> Ed25519 signature, BBS+ signature, and a (yet to be specified) post-quantum
> signature:
> https://nam04.safelinks.protection.outlook.com/?url=https%3A%2F%2Fgist.github.com%2Fmsporny%2Fab415042ffd9c06ea3ad1ebd1df1da0a&amp;data=04%7C01%7Clrosenth%40adobe.com%7C9fbb6d55fc3c4b3cd22908d9d129db83%7Cfa7b1b5a7b34438794aed2c178decee1%7C0%7C0%7C637770800887059226%7CUnknown%7CTWFpbGZsb3d8eyJWIjoiMC4wLjAwMDAiLCJQIjoiV2luMzIiLCJBTiI6Ik1haWwiLCJXVCI6Mn0%3D%7C3000&amp;sdata=dVDE5OU3h%2BuOSwsPnD360JnU8TLosFQ3zvA6Cz0ylec%3D&amp;reserved=0
> What this means is that it is now possible to not have to depend on one
> signature format, and instead use multiple to meet different needs. The VC
> above supports NIST-approved cryptography today, while enabling the
> advanced
> use of BBS+ (if an organization would like to use it /before/ it is
> standardized at IETF), and also enabling protection if a quantum computer
> were
> to break both Ed25519 and BBS+... all on the same VC in a fairly compact
> format. The likelihood of all three signature formats being broken at the
> same
> time are exceedingly low. Couple this with the new VC refresh feature, and
> you
> can narrow the window in which a VC might be vulnerable even lower. So the
> answers to the questions above become the following:
> > "When will BBS+ be through the IETF process?"
> It matters less if you can put two signatures on the VC... one using crypto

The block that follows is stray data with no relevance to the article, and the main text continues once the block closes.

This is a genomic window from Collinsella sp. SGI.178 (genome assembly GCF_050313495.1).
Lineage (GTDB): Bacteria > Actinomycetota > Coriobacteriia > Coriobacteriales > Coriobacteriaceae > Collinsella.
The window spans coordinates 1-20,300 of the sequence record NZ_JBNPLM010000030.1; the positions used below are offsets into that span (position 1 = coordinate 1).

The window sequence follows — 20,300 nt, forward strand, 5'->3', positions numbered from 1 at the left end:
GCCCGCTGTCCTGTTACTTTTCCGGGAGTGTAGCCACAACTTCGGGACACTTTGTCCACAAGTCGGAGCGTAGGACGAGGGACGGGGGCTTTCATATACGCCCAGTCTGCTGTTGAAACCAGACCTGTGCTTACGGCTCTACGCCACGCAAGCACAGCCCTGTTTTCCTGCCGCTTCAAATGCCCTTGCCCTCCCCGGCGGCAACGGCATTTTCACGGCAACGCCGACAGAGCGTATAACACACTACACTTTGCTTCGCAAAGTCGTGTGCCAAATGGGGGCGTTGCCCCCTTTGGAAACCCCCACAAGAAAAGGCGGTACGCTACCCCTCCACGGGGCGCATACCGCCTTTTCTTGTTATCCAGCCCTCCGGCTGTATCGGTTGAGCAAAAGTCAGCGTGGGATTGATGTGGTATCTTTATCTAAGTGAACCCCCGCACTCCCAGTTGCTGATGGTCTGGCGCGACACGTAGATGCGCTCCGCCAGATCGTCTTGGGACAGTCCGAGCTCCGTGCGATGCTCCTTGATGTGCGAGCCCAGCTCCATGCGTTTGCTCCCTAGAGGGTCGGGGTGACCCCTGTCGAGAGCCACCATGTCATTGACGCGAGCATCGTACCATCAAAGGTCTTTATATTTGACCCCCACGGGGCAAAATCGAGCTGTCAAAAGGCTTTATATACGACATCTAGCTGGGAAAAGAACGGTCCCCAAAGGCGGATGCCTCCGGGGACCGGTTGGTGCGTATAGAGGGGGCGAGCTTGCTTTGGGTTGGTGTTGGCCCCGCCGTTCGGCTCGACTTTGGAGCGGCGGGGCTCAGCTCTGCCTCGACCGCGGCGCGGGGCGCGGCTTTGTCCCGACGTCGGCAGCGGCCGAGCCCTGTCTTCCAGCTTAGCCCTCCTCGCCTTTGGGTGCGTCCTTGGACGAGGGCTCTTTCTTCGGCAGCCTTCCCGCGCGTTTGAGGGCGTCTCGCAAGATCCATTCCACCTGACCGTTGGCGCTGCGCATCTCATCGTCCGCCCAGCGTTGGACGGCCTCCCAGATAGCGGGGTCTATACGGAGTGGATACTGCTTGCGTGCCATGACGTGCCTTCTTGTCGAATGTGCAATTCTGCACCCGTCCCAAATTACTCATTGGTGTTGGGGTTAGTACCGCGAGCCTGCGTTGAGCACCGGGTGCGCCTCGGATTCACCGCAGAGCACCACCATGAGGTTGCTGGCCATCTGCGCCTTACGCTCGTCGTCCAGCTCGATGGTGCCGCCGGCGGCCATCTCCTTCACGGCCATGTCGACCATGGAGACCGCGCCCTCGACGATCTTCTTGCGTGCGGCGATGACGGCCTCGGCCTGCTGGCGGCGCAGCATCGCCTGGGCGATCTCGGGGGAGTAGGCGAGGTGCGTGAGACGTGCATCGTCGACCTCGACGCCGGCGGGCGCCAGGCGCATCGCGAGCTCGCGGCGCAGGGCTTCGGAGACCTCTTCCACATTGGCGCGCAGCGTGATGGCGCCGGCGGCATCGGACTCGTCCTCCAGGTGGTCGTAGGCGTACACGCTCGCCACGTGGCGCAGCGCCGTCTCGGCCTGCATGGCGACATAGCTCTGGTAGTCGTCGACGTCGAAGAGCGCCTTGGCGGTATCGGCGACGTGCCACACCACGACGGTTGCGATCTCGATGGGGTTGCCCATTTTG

> accepted by both IETF and NIST, and one with BBS+. This allows verifiers
> that
> want a IETF/NIST-approved signature to request it, while allowing other
> verifiers that want to live a bit more on the bleeding edge to do so by
> requesting BBS+ proof.
> > "What are we going to do about post-quantum crypto?",
> We can add schemes while they're being standardized at IETF/NIST and those
> that want to use them can, while those that don't can ask for an
> alternative
> signature on the VC.
> > "What about long-lived VCs?"
> Adding multiple signature types (elliptic curve, pairing friendly, and
> post-quantum) on the same VC increases the chances of that long-lived VC
> surviving the technical failure of one of the signature formats.
> > "How do we enable stability and innovation at the same time in a VC wrt.
> > the signature format?".
> If organizations want to support stability and innovation at the same time,
> they can do so by including multiple signatures on a VC.
> Again, food for thought...
> -- manu
> --
> Manu Sporny -
> https://nam04.safelinks.protection.outlook.com/?url=https%3A%2F%2Fwww.linkedin.com%2Fin%2Fmanusporny%2F&amp;data=04%7C01%7Clrosenth%40adobe.com%7C9fbb6d55fc3c4b3cd22908d9d129db83%7Cfa7b1b5a7b34438794aed2c178decee1%7C0%7C0%7C637770800887069177%7CUnknown%7CTWFpbGZsb3d8eyJWIjoiMC4wLjAwMDAiLCJQIjoiV2luMzIiLCJBTiI6Ik1haWwiLCJXVCI6Mn0%3D%7C3000&amp;sdata=3yElzs5jz29lqnEpWrgtg%2FSjioalohnVzYH1OYRxqaM%3D&amp;reserved=0
> Founder/CEO - Digital Bazaar, Inc.
> News: Digital Bazaar Announces New Case Studies (2021)
> https://nam04.safelinks.protection.outlook.com/?url=https%3A%2F%2Fwww.digitalbazaar.com%2F&amp;data=04%7C01%7Clrosenth%40adobe.com%7C9fbb6d55fc3c4b3cd22908d9d129db83%7Cfa7b1b5a7b34438794aed2c178decee1%7C0%7C0%7C637770800887069177%7CUnknown%7CTWFpbGZsb3d8eyJWIjoiMC4wLjAwMDAiLCJQIjoiV2luMzIiLCJBTiI6Ik1haWwiLCJXVCI6Mn0%3D%7C3000&amp;sdata=xn6CCPBznKLpcyy%2FiRby0TKDav%2BnSC%2FYE85nB1MtK6k%3D&amp;reserved=0
Received on Thursday, 6 January 2022 18:41:12 UTC

This archive was generated by hypermail 2.4.0 : Thursday, 24 March 2022 20:25:28 UTC